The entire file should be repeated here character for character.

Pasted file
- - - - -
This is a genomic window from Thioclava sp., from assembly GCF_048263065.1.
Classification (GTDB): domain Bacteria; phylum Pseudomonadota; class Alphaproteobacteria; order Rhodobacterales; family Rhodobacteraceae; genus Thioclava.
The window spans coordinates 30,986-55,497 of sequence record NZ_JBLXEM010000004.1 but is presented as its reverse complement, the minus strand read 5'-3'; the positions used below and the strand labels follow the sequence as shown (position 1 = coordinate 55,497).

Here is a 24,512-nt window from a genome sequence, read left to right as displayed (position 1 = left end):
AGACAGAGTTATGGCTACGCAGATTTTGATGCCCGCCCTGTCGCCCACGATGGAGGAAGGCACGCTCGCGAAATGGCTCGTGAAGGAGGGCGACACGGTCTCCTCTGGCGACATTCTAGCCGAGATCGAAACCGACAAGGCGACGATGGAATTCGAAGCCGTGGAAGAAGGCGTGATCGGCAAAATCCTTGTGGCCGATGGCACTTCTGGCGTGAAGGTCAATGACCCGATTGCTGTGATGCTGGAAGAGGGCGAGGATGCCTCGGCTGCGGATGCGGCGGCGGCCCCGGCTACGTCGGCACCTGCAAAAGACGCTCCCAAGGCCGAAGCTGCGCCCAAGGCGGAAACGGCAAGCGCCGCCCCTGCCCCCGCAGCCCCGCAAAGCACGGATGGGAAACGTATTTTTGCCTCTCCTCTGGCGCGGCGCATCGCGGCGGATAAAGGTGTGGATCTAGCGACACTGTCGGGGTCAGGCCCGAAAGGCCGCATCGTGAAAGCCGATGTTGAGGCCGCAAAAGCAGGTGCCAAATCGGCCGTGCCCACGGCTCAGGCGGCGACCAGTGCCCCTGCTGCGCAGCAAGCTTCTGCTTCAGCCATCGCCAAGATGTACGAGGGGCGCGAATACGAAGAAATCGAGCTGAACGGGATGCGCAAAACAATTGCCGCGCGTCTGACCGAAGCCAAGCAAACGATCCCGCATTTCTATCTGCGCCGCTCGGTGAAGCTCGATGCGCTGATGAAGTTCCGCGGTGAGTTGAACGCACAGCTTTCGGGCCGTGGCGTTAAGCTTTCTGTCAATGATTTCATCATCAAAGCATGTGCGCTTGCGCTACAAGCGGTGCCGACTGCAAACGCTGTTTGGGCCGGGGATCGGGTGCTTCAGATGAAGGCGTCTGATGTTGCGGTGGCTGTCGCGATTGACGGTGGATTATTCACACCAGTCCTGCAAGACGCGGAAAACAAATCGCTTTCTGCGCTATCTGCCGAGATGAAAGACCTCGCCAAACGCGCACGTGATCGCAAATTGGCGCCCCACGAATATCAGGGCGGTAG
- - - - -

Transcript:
This is a genomic window from Thioclava sp., from assembly GCF_048263065.1.
Classification (GTDB): domain Bacteria; phylum Pseudomonadota; class Alphaproteobacteria; order Rhodobacterales; family Rhodobacteraceae; genus Thioclava.
The window spans coordinates 30,986-55,497 of sequence record NZ_JBLXEM010000004.1 but is presented as its reverse complement, the minus strand read 5'-3'; the positions used below and the strand labels follow the sequence as shown (position 1 = coordinate 55,497).

Here is a 24,512-nt window from a genome sequence, read left to right as displayed (position 1 = left end):
AGACAGAGTTATGGCTACGCAGATTTTGATGCCCGCCCTGTCGCCCACGATGGAGGAAGGCACGCTCGCGAAATGGCTCGTGAAGGAGGGCGACACGGTCTCCTCTGGCGACATTCTAGCCGAGATCGAAACCGACAAGGCGACGATGGAATTCGAAGCCGTGGAAGAAGGCGTGATCGGCAAAATCCTTGTGGCCGATGGCACTTCTGGCGTGAAGGTCAATGACCCGATTGCTGTGATGCTGGAAGAGGGCGAGGATGCCTCGGCTGCGGATGCGGCGGCGGCCCCGGCTACGTCGGCACCTGCAAAAGACGCTCCCAAGGCCGAAGCTGCGCCCAAGGCGGAAACGGCAAGCGCCGCCCCTGCCCCCGCAGCCCCGCAAAGCACGGATGGGAAACGTATTTTTGCCTCTCCTCTGGCGCGGCGCATCGCGGCGGATAAAGGTGTGGATCTAGCGACACTGTCGGGGTCAGGCCCGAAAGGCCGCATCGTGAAAGCCGATGTTGAGGCCGCAAAAGCAGGTGCCAAATCGGCCGTGCCCACGGCTCAGGCGGCGACCAGTGCCCCTGCTGCGCAGCAAGCTTCTGCTTCAGCCATCGCCAAGATGTACGAGGGGCGCGAATACGAAGAAATCGAGCTGAACGGGATGCGCAAAACAATTGCCGCGCGTCTGACCGAAGCCAAGCAAACGATCCCGCATTTCTATCTGCGCCGCTCGGTGAAGCTCGATGCGCTGATGAAGTTCCGCGGTGAGTTGAACGCACAGCTTTCGGGCCGTGGCGTTAAGCTTTCTGTCAATGATTTCATCATCAAAGCATGTGCGCTTGCGCTACAAGCGGTGCCGACTGCAAACGCTGTTTGGGCCGGGGATCGGGTGCTTCAGATGAAGGCGTCTGATGTTGCGGTGGCTGTCGCGATTGACGGTGGATTATTCACACCAGTCCTGCAAGACGCGGAAAACAAATCGCTTTCTGCGCTATCTGCCGAGATGAAAGACCTCGCCAAACGCGCACGTGATCGCAAATTGGCGCCCCACGAATATCAGGGCGGTAG